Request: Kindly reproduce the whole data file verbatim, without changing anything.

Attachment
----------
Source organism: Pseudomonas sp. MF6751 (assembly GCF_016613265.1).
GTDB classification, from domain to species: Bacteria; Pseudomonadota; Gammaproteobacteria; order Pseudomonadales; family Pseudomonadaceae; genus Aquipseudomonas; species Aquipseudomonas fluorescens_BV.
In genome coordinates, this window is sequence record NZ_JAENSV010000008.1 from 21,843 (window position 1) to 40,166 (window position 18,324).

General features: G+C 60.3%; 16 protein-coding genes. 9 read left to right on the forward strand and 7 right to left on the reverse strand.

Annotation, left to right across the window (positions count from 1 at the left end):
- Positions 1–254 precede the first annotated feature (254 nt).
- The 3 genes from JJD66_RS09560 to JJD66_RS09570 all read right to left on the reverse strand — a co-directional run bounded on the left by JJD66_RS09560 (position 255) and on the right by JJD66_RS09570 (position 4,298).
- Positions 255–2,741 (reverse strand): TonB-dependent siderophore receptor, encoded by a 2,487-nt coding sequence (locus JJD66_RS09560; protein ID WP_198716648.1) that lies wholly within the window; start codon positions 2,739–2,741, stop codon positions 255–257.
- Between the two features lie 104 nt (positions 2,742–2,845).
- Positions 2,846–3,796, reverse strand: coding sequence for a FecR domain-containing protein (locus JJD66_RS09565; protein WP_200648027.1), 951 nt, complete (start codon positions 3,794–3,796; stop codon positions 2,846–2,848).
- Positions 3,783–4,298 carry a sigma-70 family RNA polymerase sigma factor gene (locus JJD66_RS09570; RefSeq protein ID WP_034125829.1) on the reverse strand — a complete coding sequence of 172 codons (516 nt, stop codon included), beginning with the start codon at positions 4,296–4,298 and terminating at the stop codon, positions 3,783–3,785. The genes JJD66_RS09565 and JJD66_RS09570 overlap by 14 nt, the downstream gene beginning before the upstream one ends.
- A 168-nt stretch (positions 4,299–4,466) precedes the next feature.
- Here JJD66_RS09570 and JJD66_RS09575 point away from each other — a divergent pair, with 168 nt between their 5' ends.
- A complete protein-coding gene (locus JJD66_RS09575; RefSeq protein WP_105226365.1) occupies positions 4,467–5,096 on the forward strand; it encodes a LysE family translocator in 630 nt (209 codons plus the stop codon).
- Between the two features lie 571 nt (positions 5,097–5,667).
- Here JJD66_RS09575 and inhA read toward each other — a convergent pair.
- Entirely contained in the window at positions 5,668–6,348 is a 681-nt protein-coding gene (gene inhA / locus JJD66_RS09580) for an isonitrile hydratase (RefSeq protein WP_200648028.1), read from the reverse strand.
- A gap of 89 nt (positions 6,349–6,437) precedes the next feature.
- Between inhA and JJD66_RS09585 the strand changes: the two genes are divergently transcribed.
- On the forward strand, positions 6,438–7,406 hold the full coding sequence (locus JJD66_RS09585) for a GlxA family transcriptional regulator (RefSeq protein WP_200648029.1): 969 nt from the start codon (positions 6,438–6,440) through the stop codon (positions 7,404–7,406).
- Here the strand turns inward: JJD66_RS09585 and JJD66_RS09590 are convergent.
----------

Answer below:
Source organism: Pseudomonas sp. MF6751 (assembly GCF_016613265.1).
GTDB classification, from domain to species: Bacteria; Pseudomonadota; Gammaproteobacteria; order Pseudomonadales; family Pseudomonadaceae; genus Aquipseudomonas; species Aquipseudomonas fluorescens_BV.
In genome coordinates, this window is sequence record NZ_JAENSV010000008.1 from 21,843 (window position 1) to 40,166 (window position 18,324).

General features: G+C 60.3%; 16 protein-coding genes. 9 read left to right on the forward strand and 7 right to left on the reverse strand.

Annotation, left to right across the window (positions count from 1 at the left end):
- Positions 1–254 precede the first annotated feature (254 nt).
- The 3 genes from JJD66_RS09560 to JJD66_RS09570 all read right to left on the reverse strand — a co-directional run bounded on the left by JJD66_RS09560 (position 255) and on the right by JJD66_RS09570 (position 4,298).
- Positions 255–2,741 (reverse strand): TonB-dependent siderophore receptor, encoded by a 2,487-nt coding sequence (locus JJD66_RS09560; protein ID WP_198716648.1) that lies wholly within the window; start codon positions 2,739–2,741, stop codon positions 255–257.
- Between the two features lie 104 nt (positions 2,742–2,845).
- Positions 2,846–3,796, reverse strand: coding sequence for a FecR domain-containing protein (locus JJD66_RS09565; protein WP_200648027.1), 951 nt, complete (start codon positions 3,794–3,796; stop codon positions 2,846–2,848).
- Positions 3,783–4,298 carry a sigma-70 family RNA polymerase sigma factor gene (locus JJD66_RS09570; RefSeq protein ID WP_034125829.1) on the reverse strand — a complete coding sequence of 172 codons (516 nt, stop codon included), beginning with the start codon at positions 4,296–4,298 and terminating at the stop codon, positions 3,783–3,785. The genes JJD66_RS09565 and JJD66_RS09570 overlap by 14 nt, the downstream gene beginning before the upstream one ends.
- A 168-nt stretch (positions 4,299–4,466) precedes the next feature.
- Here JJD66_RS09570 and JJD66_RS09575 point away from each other — a divergent pair, with 168 nt between their 5' ends.
- A complete protein-coding gene (locus JJD66_RS09575; RefSeq protein WP_105226365.1) occupies positions 4,467–5,096 on the forward strand; it encodes a LysE family translocator in 630 nt (209 codons plus the stop codon).
- Between the two features lie 571 nt (positions 5,097–5,667).
- Here JJD66_RS09575 and inhA read toward each other — a convergent pair.
- Entirely contained in the window at positions 5,668–6,348 is a 681-nt protein-coding gene (gene inhA / locus JJD66_RS09580) for an isonitrile hydratase (RefSeq protein WP_200648028.1), read from the reverse strand.
- A gap of 89 nt (positions 6,349–6,437) precedes the next feature.
- Between inhA and JJD66_RS09585 the strand changes: the two genes are divergently transcribed.
- On the forward strand, positions 6,438–7,406 hold the full coding sequence (locus JJD66_RS09585) for a GlxA family transcriptional regulator (RefSeq protein WP_200648029.1): 969 nt from the start codon (positions 6,438–6,440) through the stop codon (positions 7,404–7,406).
- Here the strand turns inward: JJD66_RS09585 and JJD66_RS09590 are convergent.